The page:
6. Leaders are constantly representing the organizations they lead to the outside world, whether they are negotiating a labor contract or attending a reception given by a customer, persuading the company’s board of directors to improve the bonus system, or seeking to arrange a merger with another corporation.  Representation is essentially all negotiation.
  7. Trust creation.  Without the trust of organizational members, a leader will be unable to perform the other leadership tasks effectively and thus to lead.  Leaders can build trust through negotiation, specifically by finding ways to meet other parties’ interests and demonstrating their ability to follow through on their promises.

Negotiating the Leadership Lifecycle

An individual’s leadership has a lifecycle that passes through three phases: birth, life, and ultimately death.  What gives life to leadership is power, a quality that one may define as the ability to influence other persons in desired ways.  The three phases of leadership are about negotiating leadership power.  Phase One is leadership attainment, in which a person negotiates to obtain the power to lead, a phase that concerns not just achieving a desired leadership position on the organization chart but also the necessary leadership role, that is, the ability and resources to carry out the duties of that position in a desired way.  Phase Two is leadership action, in which an individual uses leadership power to advance the interests of the organization, as well as those of the leader.  As we saw, negotiation is fundamental for effective exercise of those leadership powers by accomplishing the necessary leadership tasks.

Phase Three of the leadership lifecycle is leadership preservation and loss.  A leader’s position is never permanent.  As a backbench MP in the House of Commons once shouted out in a debate to unseat the Conservative Party’s leader, “Leadership is a leasehold, not a freehold.”  No matter the circumstances, a person’s leadership always faces challenges and threats.  Sometimes a leader can withstand them; in other instances, he or she must yield leadership powers to another person willingly or only after severe struggle.  In either case, the challenged leader will invariably employ negotiation techniques and strategies to hold on to a leadership position or, when that is not possible, exit leadership under the most advantageous conditions possible.  Every wise leader should know when to stop — good advice not only for leaders, but also for writers of leadership blogs.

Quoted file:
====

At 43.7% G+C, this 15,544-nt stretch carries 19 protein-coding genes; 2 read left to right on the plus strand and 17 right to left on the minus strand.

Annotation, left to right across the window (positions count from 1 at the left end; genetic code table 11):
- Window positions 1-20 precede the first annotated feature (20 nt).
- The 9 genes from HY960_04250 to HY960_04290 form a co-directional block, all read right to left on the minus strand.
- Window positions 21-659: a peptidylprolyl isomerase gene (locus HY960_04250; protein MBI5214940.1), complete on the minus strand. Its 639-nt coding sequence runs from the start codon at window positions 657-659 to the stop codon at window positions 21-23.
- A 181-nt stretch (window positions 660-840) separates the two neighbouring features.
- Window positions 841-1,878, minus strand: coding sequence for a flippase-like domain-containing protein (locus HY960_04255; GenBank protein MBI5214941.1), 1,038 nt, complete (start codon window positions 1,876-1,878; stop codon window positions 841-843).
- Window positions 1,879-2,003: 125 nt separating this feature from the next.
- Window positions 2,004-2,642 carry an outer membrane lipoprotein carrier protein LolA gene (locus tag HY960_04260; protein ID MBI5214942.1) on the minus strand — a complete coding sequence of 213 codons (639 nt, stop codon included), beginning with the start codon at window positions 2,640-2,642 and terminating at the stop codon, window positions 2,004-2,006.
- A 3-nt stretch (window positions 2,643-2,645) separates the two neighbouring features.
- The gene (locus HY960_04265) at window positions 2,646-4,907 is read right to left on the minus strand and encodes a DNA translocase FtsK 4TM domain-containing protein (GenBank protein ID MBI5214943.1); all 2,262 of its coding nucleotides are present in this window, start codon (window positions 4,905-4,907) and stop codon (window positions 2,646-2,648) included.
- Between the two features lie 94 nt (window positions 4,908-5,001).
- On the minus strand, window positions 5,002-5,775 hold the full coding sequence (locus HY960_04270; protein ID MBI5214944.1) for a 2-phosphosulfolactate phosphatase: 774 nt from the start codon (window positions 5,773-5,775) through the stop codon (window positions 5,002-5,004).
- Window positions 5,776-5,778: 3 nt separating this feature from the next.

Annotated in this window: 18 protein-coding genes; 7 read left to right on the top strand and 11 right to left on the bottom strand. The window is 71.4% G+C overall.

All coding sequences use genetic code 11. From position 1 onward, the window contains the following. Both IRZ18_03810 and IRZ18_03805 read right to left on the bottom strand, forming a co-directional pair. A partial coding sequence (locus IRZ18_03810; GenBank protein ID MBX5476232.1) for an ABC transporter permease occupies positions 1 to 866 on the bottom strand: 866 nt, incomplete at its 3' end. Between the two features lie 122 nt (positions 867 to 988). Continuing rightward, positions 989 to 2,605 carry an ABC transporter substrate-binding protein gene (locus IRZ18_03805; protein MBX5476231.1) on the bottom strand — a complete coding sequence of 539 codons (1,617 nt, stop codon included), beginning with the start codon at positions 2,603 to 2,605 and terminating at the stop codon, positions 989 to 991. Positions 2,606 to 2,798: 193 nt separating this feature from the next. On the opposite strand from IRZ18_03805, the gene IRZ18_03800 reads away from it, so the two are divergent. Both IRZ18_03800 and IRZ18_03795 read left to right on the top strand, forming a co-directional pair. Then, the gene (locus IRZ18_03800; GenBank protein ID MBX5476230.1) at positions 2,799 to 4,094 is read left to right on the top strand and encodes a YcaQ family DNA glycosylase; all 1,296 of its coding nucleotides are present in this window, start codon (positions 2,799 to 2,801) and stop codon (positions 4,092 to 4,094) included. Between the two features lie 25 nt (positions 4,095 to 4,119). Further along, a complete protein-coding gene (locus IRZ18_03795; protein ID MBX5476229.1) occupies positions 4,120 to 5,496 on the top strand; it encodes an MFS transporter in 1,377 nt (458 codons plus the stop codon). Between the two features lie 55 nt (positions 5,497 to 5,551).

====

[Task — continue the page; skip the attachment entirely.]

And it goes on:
I’m running late in preparing a blog post for today, but I hope you’ll enjoy this video that was shared by the U.S. Embassy in Cairo.  Geoff and Claire are Fletcher grads who met while they were students and have gone forward to create both careers and a family.  Even if, like me, you don’t speak Arabic, this is a cute story!

You can find the original video on the Embassy’s Facebook page, in their Meet a Diplomat series.

 

Welcome back to the Admissions Blog everyone!  It’s exciting to start a new academic year, though also a bit daunting as the pace of life has picked up dramatically since the sleepy August days of last week.  Already we’re turning our attention to travel and on-campus visitor activities.  Students, new and returning, are meandering through the building, pursuing a special Shopping Day schedule, before the official start of classes tomorrow.  It’s all happening!

An important marker of the start of the new academic year is Convocation, which will take place on Friday.  Those who can’t attend can still participate virtually through the live broadcast on the Fletcher Facebook page.  Tune in Friday at 2:00 p.m. EDT (UTC -4) to hear remarks from Dean Stavridis and Reeta Roy, F89, president and CEO of the MasterCard Foundation, an organization that has partnered with Fletcher in the past.

Between now and Friday, students will nail down their course selections for the semester and enjoy a few days when they are completely caught up with assignments.  We in Admissions will continue booking flights and hotels and contacting alumni to help out during our visits.  On my own to-do list for today is to ship materials for the New York APSIA fair on Tuesday.  If you’re planning to be there, be sure to say hi!

The new year is underway and we look forward to meeting you here at Fletcher or on the road!

 

I had the honor and pleasure yesterday to attend the dissertation defense of one of our PhD students.  I can’t always make it to these milestone events, but when I can, I do.  Even when the subject matter is completely outside of anything I’ve ever known, it’s inspiring to celebrate the result of so many years of intense research and study.